Dub masters: Sly & Robbie select their 20 essential reggae records





Who better to give us a reggae records rundown than Jamaica’s longest lasting production team Sly & Robbie? 

Sly Dunbar on drums, Robbie Shakespeare on bass – a masterful rhythmic stamp that’s found itself way onto hundreds of thousands of records. “Some people say it’s 200,000 [tracks], but I think it’s probably going up to a million”, quipped Sly in an interview with FACT , and that was in 2009. Whatever the number, these guys are undoubted reggae greats.

Already established musicians in the Jamaican scene, they crossed paths in 1975 and from there they changed music on the island, and indeed the world, forever. They worked tirelessly as a production duo and/or rhythm section with practically every artist in Jamaica – Bob Marley, Dennis Brown, Mighty Diamonds, Toots and The Maytals, the list goes on and on. Again on the international market they teamed up with everyone, from The Rolling Stones, Bob Dylan and James Brown to Herbie Hancock, Grace Jones and No Doubt. It’s probably the case that you own a record with a Sly & Robbie credit on it without even knowing it.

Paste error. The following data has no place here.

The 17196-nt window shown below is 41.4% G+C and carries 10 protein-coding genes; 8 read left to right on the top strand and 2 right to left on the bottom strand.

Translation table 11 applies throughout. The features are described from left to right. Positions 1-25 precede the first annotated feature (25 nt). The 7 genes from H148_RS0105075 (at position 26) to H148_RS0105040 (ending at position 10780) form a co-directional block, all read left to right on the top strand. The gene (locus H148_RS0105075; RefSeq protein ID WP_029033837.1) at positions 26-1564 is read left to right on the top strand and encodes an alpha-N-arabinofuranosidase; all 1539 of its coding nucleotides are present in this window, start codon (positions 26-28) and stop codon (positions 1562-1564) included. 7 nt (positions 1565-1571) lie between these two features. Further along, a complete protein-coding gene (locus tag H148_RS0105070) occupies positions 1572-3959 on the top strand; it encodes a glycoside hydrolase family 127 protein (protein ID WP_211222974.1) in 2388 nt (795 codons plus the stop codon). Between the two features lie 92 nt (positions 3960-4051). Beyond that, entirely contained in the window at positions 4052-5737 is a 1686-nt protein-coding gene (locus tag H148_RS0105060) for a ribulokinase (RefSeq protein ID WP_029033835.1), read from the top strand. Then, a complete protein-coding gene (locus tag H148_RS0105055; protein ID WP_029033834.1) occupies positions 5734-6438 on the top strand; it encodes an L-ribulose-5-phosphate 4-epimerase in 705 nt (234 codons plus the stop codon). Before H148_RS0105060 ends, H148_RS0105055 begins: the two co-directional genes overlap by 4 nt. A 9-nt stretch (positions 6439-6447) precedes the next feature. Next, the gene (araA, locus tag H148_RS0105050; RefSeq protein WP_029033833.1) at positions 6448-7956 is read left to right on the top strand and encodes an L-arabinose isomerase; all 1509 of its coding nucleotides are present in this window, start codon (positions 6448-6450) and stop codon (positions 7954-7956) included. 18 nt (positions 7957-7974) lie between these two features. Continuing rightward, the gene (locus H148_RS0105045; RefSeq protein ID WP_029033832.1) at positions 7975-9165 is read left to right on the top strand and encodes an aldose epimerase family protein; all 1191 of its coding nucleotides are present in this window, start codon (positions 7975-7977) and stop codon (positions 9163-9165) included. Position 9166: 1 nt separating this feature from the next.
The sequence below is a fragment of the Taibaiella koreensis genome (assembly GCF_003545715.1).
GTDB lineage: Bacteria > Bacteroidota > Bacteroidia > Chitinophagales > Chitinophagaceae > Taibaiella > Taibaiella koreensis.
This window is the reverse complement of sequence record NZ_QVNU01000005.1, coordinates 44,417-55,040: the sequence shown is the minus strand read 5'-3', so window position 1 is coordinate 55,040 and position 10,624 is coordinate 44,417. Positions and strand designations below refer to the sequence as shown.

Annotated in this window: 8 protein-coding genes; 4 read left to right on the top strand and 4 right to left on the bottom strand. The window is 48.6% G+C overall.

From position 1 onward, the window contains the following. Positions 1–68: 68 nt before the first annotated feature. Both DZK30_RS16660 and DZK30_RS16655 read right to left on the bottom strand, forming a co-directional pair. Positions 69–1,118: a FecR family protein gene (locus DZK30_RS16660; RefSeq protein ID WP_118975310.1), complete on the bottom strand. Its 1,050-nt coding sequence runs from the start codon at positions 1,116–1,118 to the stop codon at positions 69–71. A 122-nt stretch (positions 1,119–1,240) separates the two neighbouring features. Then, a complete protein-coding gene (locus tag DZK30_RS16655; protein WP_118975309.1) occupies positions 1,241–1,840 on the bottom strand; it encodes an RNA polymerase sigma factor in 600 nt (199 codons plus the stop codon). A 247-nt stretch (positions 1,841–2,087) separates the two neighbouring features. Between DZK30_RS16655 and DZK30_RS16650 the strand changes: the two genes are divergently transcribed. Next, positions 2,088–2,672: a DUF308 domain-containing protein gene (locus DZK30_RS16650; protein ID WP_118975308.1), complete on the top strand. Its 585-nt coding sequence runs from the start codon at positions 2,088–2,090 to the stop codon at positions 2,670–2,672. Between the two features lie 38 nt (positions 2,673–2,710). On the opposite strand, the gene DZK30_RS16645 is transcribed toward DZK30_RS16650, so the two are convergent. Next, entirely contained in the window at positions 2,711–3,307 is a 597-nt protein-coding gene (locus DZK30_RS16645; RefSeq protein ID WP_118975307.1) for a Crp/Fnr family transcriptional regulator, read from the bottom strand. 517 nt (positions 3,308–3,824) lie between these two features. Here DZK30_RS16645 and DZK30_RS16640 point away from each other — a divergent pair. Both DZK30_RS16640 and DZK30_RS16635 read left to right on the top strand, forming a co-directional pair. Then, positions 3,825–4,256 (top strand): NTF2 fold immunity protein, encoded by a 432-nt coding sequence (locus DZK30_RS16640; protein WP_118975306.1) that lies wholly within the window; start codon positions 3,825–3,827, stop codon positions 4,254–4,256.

Not only did they take the genre into soul, funk and rock but their experimentation with electronics encouraged ragga music and the transition to digital. In the 1990’s they championed the (then unusual) template of combining rough and soulful vocals with the  classic ‘Murder She Wrote’ (Chaka Demus & Pliers). Sly took innovation further: adding Indian tabla and Bhangra to his beats, and playing around with Latin sounds. “The sky’s the limit for reggae” has always been their mantra.

Ahead of their newest project ‘Sly and Robbie presents No-Maddz’ (set for release in November), we asked the dub masters to give us their essential reggae selection, and here it is. As usual there’s a playlist with 20 tracks from the records or if you prefer listen to each one individually as you browse through the records.